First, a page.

Introduction to Gatling scripting

Learn how to get started with Gatling and create a Gatling simulation.

Gatling is a highly flexible load-testing platform. You can write load tests in Java, Kotlin, and Scala or use our no-code feature with Gatling Enterprise. In this guide, we cover a “Hello world”-style example of how to:

Setup

This section guides you through installation and setting up your developer environment. Gatling has a lot of optionalities, including:

  • build tools,
  • CI/CD integrations,
  • Java, Kotlin, and Scala SDKs

This guide uses Java and the Gatling bundle. Gatling recommends that developers use the Java SDK unless they are already experienced with Scala or Kotlin. Java is widely taught in CS courses, requires less CPU for compiling, and is easier to configure in Maven and Gradle. You can adapt the steps to your development environment using reference documentation links provided throughout the guide.

Sign up for Gatling Enterprise Cloud

Gatling Enterprise Cloud is a fully managed SaaS solution for load testing. Sign up for a trial account to run your first test on Gatling Enterprise Cloud. The Gatling website has a full list of Enterprise features.

Install Gatling

This guide uses the Gatling bundle, which is accessed by downloading and extracting the following zipfile:

Download Gatling

Simulation construction

This guide introduces the basic Gatling HTTP features. Gatling provides a cloud-hosted web application https://computer-database.gatling.io for running sample simulations. You’ll learn how to construct simulations using the Java SDK. Code examples for Kotlin and the Scala SDK are available in the Documentation.

Learn the simulation components

A Gatling simulation consists of the following:

  • importing Gatling classes,
  • configuring the protocol (commonly HTTP),
  • describing a scenario,
  • setting up the injection profile (virtual user profile).

The following procedure teaches you to develop the simulation from each constituent component. If you want to skip ahead and copy the final simulation, jump to Test execution. Learn more about simulations in the Documentation.

Setup the file

Once you have downloaded and extracted the Gatling zip file, open the project in your integrated development environment (IDE). Gatling recommends the IntelliJ community edition.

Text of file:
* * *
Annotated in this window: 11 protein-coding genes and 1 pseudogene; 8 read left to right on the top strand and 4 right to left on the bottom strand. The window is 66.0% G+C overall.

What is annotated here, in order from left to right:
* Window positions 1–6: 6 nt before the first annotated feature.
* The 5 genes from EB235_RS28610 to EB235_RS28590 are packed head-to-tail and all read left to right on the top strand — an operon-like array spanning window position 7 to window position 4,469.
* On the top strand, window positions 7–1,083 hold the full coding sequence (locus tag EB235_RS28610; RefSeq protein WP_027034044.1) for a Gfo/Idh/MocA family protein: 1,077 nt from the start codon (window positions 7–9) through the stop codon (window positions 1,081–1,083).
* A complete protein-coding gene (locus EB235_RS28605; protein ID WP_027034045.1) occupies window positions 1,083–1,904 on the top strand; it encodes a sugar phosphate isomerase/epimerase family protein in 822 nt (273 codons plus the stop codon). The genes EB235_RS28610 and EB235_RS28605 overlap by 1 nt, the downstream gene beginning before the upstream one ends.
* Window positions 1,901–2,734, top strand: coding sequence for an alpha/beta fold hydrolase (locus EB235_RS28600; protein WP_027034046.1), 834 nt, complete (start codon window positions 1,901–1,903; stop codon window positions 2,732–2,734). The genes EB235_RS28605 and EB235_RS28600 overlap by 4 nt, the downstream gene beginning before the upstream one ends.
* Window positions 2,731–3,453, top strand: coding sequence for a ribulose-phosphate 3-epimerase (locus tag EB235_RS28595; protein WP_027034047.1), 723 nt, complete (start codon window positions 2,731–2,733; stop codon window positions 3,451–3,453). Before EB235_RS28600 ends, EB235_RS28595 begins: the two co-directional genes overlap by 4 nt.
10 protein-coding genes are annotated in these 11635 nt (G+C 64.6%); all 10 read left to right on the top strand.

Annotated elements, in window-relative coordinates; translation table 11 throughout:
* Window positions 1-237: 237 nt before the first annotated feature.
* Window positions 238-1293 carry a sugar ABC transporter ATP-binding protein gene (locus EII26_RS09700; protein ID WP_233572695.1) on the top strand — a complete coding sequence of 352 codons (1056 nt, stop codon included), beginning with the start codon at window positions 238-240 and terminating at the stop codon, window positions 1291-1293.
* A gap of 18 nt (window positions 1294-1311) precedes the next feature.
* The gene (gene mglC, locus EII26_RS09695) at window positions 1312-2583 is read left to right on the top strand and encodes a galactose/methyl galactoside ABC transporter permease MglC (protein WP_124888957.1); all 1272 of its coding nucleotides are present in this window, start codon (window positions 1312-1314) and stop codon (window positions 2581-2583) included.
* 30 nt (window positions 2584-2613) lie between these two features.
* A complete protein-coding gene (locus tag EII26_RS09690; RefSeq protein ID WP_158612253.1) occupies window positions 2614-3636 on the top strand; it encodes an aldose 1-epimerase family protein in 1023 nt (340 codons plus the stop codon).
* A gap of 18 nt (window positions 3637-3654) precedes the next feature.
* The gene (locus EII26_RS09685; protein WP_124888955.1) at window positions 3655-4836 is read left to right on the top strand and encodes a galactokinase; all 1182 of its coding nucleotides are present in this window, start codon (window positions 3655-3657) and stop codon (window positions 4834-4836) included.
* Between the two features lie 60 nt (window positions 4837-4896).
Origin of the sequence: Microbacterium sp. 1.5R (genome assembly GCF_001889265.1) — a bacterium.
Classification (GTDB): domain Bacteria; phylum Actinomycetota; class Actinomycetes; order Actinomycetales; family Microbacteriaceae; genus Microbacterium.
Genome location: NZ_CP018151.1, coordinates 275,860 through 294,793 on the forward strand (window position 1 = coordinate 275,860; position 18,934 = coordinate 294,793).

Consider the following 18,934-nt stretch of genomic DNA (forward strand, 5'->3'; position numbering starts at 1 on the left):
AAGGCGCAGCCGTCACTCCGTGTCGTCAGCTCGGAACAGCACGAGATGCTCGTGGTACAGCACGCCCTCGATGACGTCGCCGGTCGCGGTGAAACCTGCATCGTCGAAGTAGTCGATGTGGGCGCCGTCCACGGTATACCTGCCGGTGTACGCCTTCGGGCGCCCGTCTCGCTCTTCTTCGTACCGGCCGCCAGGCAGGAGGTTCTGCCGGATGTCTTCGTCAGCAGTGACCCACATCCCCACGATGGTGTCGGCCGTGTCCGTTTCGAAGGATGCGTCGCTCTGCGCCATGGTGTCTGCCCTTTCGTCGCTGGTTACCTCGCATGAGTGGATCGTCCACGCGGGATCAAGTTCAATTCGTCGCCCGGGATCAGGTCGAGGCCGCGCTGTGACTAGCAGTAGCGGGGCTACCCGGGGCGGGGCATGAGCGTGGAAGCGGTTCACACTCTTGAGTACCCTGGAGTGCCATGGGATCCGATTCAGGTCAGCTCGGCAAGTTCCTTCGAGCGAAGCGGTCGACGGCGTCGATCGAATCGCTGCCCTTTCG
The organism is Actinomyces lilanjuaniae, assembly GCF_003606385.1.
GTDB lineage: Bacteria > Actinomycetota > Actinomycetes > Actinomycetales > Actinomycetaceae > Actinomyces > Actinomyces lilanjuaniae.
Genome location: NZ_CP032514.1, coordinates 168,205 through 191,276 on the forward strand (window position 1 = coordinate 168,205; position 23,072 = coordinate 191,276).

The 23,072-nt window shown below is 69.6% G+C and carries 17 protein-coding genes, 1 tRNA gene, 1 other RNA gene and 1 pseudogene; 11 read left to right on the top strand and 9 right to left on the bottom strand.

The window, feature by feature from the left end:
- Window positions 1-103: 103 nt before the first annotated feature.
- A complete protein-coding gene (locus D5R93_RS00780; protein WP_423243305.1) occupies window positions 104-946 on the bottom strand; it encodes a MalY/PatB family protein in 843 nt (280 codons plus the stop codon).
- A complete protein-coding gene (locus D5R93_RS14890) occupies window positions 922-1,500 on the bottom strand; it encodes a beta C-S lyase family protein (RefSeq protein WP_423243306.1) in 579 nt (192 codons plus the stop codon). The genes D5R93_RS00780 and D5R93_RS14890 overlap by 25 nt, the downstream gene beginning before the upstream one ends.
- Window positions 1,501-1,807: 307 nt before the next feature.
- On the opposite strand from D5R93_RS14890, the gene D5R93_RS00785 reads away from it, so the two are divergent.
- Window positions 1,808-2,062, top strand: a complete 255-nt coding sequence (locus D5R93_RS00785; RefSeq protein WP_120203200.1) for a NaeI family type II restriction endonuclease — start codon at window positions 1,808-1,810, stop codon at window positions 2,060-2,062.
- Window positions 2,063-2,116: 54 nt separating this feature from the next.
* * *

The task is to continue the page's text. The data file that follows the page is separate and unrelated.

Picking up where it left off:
1. Navigate to and open user-files/simulations/computerdatabase/ComputerDatabaseSimulation.java.
  2. Modify the simulation by deleting everything below line 7 import io.gatling.javaapi.http.*;.
  3. The simulation should now look like the following:
package computerdatabase;

import static io.gatling.javaapi.core.CoreDsl.*;
import static io.gatling.javaapi.http.HttpDsl.*;

import io.gatling.javaapi.core.*;
import io.gatling.javaapi.http.*;

Extend the Simulation class

You must extend Gatling’s Simulation class to write a script. To extend the Simulation class, after the import statements, add:

public class ComputerDatabaseSimulation extends Simulation {

}

Define the protocol class

Inside the ComputerDatabaseSimulation class, add an HTTP protocol class. Learn about all of the HttpProtocolBuilder options in the Documentation. For this example, the baseUrl property is hardcoded as the Gatling computer database test site, and the acceptHeader and contentTypeHeaderproperties are set toapplication/json`.

public class ComputerDatabaseSimulation extends Simulation {

  // Add the HttpProtocolBuilder:
  HttpProtocolBuilder httpProtocol =
    http.baseUrl("https://computer-database.gatling.io")
      .acceptHeader("application/json")
      .contentTypeHeader("application/json");
}

Write the scenario

The next step is to describe the user journey. For a web application, this usually consists of a user arriving at the application and then a series of interactions with the application. The following scenario mocks a user arriving on the home page of the Gatling sample application.

public class ComputerDatabaseSimulation extends Simulation {

  HttpProtocolBuilder httpProtocol =
    http.baseUrl("https://computer-database.gatling.io")
      .acceptHeader("application/json")
      .contentTypeHeader("application/json");

  // Add the ScenarioBuilder:
  ScenarioBuilder myScenario = scenario("My Scenario")
    .exec(http("Request 1").get("/computers/"));
}

See the Documentation for the available scenario components.